At first, Wynn came across as a backward farm boy who is out of his element. I felt awful for him because he was sold to the temple against his will. He didn’t want to be there. He didn’t want to be a slave. He was thrown headfirst into a violent and hard society. The situations that he ran into while in the actual mines were death-defying. As was the situations he found himself in when in Aspiration. Getting caught up in the mini-revolt was one of those situations. He was shown a way out when the priest that lived there started training him for the trail to get into the temple. But he went from one bad situation into another. I felt bad because he had to accept abuse to be kept in the temple.
I was curious about Kharios. I wanted to know his backstory. I did get frustrated when the author didn’t give any information about his background. Other than my frustration, I liked his character. He wanted to protect his study mates from Ossan but he couldn’t find his voice to tell them. Even more so after he was called back from the mines the first time. He had to listen as his study-mate is raped nightly. When he does try to help him, he is beaten and thrown into the mines to die. Which he doesn’t. Instead, he meets Leesha and her crew. It is with them that he makes a huge discovery that will help him get back into the temple. All Kharios wants is to learn the ways of Iron and be left alone. He is thrown into researching papers that have been found while studying the forge at night. What he finds out from the research will change everyone’s life and not for the better.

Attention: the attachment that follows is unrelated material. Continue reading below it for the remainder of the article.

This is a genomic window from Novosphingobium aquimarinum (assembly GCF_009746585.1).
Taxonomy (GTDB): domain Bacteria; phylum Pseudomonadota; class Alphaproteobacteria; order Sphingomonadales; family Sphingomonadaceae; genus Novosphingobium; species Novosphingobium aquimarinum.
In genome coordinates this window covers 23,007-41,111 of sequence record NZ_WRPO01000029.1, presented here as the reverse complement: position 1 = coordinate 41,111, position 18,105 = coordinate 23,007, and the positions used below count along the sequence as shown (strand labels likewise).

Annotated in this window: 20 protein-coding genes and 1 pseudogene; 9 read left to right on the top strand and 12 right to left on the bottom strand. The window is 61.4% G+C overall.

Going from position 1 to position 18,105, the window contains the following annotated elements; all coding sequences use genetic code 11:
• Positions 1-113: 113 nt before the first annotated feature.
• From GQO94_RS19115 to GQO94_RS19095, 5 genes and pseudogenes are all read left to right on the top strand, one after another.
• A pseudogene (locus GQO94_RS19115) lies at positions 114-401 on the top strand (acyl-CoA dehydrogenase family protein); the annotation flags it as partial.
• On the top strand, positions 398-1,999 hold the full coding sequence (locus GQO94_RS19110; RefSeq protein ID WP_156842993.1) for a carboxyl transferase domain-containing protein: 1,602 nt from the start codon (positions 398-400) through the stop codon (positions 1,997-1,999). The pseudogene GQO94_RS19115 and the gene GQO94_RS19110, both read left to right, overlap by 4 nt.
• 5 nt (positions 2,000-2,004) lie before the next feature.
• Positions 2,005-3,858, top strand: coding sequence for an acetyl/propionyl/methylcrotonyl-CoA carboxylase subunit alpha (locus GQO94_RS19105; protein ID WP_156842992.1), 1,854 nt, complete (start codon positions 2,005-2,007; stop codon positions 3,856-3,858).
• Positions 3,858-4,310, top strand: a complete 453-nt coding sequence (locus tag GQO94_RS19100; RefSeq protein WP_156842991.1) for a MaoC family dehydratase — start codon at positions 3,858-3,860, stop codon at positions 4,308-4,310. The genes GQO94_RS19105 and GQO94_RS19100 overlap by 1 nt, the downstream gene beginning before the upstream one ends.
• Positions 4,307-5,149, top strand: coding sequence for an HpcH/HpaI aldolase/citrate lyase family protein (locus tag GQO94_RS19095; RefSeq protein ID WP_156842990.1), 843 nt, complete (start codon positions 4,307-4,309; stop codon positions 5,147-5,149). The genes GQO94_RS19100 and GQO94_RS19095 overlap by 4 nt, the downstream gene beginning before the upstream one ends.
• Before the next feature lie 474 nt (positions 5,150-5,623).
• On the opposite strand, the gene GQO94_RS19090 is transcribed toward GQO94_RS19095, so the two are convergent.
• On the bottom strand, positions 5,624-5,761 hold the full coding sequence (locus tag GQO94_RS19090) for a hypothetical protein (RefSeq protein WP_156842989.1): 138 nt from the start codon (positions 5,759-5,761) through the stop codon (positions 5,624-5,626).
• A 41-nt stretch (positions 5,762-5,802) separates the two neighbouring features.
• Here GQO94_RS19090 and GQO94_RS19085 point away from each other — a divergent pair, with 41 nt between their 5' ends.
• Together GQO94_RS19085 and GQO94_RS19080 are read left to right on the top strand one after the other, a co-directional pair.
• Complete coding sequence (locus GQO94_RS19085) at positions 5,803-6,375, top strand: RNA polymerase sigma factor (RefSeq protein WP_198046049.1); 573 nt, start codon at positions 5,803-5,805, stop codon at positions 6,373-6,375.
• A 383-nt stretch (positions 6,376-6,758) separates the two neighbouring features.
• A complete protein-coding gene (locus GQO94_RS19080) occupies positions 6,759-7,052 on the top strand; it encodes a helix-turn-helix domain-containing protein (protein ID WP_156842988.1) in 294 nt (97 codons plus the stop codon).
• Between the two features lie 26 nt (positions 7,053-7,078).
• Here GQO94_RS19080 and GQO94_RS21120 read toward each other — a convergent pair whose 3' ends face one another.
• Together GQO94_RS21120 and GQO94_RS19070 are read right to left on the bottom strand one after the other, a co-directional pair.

I enjoyed that the author chose to have a religion around blacksmithing/bladesmithing. It made for an interesting read when Wynn/Kharios was in the forge. The different ways of working with the metals were fascinating to me. But what I liked, even more, was the twist that the author put into it.
There are a couple of twists in the middle of the book that I didn’t see coming. I was a tad shocked when they were revealed because there was nothing leading up to them. One of them did make sense but the other twist shocked me. I put my Kindle down, said “No way” and picked it back up. I am not complaining about the twists. They were executed in such a way that you needed to read more to see what was going to happen.
The only complaint that I have about Faithless is that I wished it had a glossary. That way I could have kept the terminology, the characters names and the area names straight.
The end of the book was fantastic. All but one storyline was resolved. There is one storyline that was left unresolved. The way that Faithless ended, I am wondering if a book 2 is in the works or if it is going to be written.
Will I reread: Yes
Will I recommend to family and friends: Yes
Age range: Adult
Why: Violence. There are a couple of child rape scenes that can trigger. Also, some pretty violent scenes where a man is almost whipped to death and a group of people get their throats slit.
I would like to thank Graham Austin-King, Fallen Leaf Press and NetGalley for allowing me to read and review Faithless
All opinions stated in this review of Faithless are mine
I received no compensation for this review
**I received a free copy of this book and volunteered to review it**